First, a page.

The Bane of Body Image

Do a quick search on Twitter, Instagram, Tumblr and Vine and #newyearnewme will be amongst the top trending hashtags. As the calendar turns and a new year begins, countless people take this as an opportunity to start eating healthy, exercising and losing weight. While this is a good thing in theory, January may be a dangerous time of the year for many social media users, particularly young girls and those susceptible to body image issues.

Alternate Text Assignment

Social media may be responsible for your negative self-esteem

The pressure to be thin is nothing new, but the constancy of social media has given rise to a whole new level of demand. While you have no control over what others post, there are some things you can do to protect your self-esteem in today’s social society. If you find yourself feeding in to adverse body image messages, the following five steps can help to improve body positivity.

1. Take a Break

It is a well-known fact that many magazines and tabloids rely upon Photoshop to edit out imperfections in their photos. Pores are airbrushed out, stomachs shrunk, lips are enhanced, blemishes banished. While many of these images circulate through social media feeds, we are also bombarded with images of people we know. Social media encourages comparison like no other form of media. We see pictures of our flat-stomached friends, our wrinkle-les aunt, and our perfectly tanned classmates. We find ourselves overwhelmed with envy and hating every little feature about ourselves. What we fail to remember, however, is that very often these images, too, are edited. We are not seeing pictures of our friends without makeup. Muffin tops and acne just don’t make it onto our social networking sites.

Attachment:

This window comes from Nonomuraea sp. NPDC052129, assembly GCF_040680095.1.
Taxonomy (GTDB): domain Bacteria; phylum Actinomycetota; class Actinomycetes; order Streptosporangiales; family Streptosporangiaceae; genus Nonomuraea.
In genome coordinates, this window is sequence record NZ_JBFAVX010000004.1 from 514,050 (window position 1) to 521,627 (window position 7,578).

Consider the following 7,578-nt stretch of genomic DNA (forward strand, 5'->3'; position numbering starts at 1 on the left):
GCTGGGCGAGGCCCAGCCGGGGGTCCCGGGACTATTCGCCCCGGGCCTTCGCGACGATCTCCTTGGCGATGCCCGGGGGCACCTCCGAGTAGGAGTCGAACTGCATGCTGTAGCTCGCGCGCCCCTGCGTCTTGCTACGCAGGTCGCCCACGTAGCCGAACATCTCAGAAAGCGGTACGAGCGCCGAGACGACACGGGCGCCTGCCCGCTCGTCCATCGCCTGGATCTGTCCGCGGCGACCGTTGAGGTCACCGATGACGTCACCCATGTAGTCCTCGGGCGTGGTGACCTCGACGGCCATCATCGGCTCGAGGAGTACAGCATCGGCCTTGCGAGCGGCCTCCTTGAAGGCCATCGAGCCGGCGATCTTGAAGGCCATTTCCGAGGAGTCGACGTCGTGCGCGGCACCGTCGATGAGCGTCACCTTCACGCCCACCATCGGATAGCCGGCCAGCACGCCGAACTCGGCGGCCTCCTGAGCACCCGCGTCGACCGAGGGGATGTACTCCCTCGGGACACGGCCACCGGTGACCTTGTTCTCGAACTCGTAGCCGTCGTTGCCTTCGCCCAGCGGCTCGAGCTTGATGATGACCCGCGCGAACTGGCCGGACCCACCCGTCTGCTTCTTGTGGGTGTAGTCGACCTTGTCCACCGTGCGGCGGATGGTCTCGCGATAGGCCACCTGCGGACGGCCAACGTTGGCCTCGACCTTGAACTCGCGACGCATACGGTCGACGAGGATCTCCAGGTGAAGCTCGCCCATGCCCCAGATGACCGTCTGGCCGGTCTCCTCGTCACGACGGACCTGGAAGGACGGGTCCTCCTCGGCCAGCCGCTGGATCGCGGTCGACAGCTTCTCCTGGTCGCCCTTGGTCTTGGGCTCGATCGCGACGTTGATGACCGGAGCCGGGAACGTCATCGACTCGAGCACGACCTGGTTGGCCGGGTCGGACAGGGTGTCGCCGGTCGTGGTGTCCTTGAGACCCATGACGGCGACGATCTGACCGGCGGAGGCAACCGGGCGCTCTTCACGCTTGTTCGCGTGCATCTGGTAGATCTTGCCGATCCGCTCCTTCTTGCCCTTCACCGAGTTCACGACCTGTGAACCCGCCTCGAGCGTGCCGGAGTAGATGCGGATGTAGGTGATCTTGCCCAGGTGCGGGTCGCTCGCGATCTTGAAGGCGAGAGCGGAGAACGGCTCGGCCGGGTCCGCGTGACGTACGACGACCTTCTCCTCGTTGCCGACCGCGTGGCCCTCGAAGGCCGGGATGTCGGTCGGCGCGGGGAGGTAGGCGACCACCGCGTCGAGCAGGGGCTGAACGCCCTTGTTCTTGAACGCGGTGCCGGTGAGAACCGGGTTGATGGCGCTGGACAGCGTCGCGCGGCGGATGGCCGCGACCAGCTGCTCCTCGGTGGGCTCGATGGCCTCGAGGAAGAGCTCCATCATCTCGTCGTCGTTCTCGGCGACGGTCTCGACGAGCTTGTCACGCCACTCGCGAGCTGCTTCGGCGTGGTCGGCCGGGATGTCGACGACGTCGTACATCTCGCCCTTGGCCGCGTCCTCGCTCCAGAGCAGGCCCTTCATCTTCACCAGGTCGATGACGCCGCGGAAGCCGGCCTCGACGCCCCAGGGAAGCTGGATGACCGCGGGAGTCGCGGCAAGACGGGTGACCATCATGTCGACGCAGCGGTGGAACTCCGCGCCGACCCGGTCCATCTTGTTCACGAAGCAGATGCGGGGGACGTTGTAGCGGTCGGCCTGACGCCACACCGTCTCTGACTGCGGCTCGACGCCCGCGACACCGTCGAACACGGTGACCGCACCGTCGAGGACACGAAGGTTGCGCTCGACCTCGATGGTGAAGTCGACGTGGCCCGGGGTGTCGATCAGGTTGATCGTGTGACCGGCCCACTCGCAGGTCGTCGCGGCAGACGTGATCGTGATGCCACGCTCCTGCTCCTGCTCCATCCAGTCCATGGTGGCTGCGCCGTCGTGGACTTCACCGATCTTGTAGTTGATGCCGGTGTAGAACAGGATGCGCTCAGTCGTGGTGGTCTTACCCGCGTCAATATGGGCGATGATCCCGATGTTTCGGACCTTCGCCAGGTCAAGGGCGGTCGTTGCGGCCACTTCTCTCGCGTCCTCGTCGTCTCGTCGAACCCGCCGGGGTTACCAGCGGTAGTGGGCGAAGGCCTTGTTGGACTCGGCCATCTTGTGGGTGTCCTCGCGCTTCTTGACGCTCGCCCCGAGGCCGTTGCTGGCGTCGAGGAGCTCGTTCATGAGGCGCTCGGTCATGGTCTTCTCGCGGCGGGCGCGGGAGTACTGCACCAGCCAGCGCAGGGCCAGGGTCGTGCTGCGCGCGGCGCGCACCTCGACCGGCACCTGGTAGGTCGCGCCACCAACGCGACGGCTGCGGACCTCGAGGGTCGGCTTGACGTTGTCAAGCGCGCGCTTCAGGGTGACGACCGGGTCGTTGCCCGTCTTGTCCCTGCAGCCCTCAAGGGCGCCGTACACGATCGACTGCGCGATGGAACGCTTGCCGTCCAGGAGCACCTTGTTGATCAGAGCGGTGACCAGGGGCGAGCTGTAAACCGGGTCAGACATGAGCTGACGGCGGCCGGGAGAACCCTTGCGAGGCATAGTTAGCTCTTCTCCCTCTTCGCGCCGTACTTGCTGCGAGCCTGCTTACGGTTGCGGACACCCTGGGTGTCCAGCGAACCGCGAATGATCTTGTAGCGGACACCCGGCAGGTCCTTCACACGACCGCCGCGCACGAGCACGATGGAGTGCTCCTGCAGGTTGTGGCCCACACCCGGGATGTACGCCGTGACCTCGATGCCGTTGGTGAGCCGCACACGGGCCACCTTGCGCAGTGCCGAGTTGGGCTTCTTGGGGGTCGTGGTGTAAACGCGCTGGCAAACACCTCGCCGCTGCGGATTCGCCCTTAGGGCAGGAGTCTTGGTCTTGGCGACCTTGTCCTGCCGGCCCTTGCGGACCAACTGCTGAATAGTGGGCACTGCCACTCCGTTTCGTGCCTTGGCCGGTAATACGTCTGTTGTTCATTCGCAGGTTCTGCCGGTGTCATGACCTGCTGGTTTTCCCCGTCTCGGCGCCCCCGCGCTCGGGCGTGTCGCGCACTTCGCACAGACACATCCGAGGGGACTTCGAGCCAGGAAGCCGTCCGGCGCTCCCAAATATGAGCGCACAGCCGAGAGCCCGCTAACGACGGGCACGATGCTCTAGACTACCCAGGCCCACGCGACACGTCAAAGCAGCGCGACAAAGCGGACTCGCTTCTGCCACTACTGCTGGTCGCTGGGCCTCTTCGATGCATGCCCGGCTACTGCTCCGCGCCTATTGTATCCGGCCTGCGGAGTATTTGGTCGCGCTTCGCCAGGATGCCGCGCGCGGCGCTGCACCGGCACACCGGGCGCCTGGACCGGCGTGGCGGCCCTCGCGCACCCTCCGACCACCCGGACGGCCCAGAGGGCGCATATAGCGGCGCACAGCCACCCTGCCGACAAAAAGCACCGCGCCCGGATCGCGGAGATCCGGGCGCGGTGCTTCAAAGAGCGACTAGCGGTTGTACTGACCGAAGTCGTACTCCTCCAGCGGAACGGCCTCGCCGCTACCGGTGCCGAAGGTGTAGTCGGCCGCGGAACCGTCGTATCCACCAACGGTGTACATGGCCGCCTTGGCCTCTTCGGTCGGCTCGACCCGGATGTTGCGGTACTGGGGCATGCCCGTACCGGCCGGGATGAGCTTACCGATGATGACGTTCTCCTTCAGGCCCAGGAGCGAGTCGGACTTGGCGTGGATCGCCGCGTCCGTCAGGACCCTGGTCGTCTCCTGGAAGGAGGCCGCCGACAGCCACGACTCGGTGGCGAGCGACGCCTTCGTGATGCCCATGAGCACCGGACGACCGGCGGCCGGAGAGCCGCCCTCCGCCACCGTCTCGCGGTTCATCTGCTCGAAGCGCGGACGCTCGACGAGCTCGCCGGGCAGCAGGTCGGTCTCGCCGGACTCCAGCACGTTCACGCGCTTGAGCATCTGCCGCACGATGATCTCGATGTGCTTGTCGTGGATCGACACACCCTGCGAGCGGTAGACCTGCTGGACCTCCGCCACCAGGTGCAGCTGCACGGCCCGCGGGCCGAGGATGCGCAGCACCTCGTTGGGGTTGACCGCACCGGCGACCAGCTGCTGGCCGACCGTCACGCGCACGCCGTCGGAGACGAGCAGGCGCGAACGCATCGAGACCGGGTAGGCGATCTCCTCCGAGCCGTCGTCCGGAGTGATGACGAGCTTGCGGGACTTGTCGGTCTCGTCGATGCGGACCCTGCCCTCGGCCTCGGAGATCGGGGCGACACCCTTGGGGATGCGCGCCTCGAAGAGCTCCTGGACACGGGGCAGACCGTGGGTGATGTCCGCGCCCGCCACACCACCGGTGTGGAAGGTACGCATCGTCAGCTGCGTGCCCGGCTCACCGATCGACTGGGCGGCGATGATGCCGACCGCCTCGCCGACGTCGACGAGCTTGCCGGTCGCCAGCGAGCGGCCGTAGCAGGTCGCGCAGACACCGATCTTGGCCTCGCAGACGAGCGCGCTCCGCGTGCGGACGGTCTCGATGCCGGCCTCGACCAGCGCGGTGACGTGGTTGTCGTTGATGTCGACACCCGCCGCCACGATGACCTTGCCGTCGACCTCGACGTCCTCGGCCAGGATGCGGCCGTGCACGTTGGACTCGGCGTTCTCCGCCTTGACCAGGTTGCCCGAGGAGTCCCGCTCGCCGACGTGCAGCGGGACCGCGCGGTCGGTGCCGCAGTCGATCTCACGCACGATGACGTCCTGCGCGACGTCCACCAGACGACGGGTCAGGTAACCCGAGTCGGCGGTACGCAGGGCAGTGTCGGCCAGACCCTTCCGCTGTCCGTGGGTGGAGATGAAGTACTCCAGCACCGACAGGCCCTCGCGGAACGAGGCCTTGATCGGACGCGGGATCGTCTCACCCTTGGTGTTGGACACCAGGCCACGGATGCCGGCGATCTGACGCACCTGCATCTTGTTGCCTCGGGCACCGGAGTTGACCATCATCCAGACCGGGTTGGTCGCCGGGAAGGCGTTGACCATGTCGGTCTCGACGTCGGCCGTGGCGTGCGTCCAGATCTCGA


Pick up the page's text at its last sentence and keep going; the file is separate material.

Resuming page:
Understanding that most of the images that flood our feeds have the perfect filter and have gone through some form of photo editing app is the first step. Oftentimes, however, this realization is not enough. Sometimes, the best solution is to take a social media break. Take a few days off of social media. Give yourself a break from the influx of negative messages and take time to appreciate the beauty around you. You may be surprised that this break provides you with a breath of fresh air you didn’t know you needed.

2. Stop the Fat Talk

Stop talking about how fat you are and you might just be surprised at how you feel about your body. By focusing on what you don’t like about your body, you forget about the things that you do like. The problem is that body dissatisfaction is a very normal experience. Social media provides a perfect platform for discussing weight and calories and for exchanging recipes and exercise regimes. When our friends post about how fat they feel, it increases our own body dissatisfaction.

Stop posting about how fat you feel and stop commenting on your friends “fat talk” posts. Engaging in more meaningful and productive conversations will help discourage negative self-esteem and encourage positive body image.

3. Build a Support System

Next time you start comparing yourself to others on social media, try something different. Instead of allowing yourself to drown in body negativity, call a friend or family member for support. Having someone to call helps you to see that your self-worth does not depend on your body. Your support team can help show you love and can also serve as a distraction. Allow yourself to be vulnerable and honest with your support system. While we all need a little pep talk every once in a while, try not to focus entirely on your body.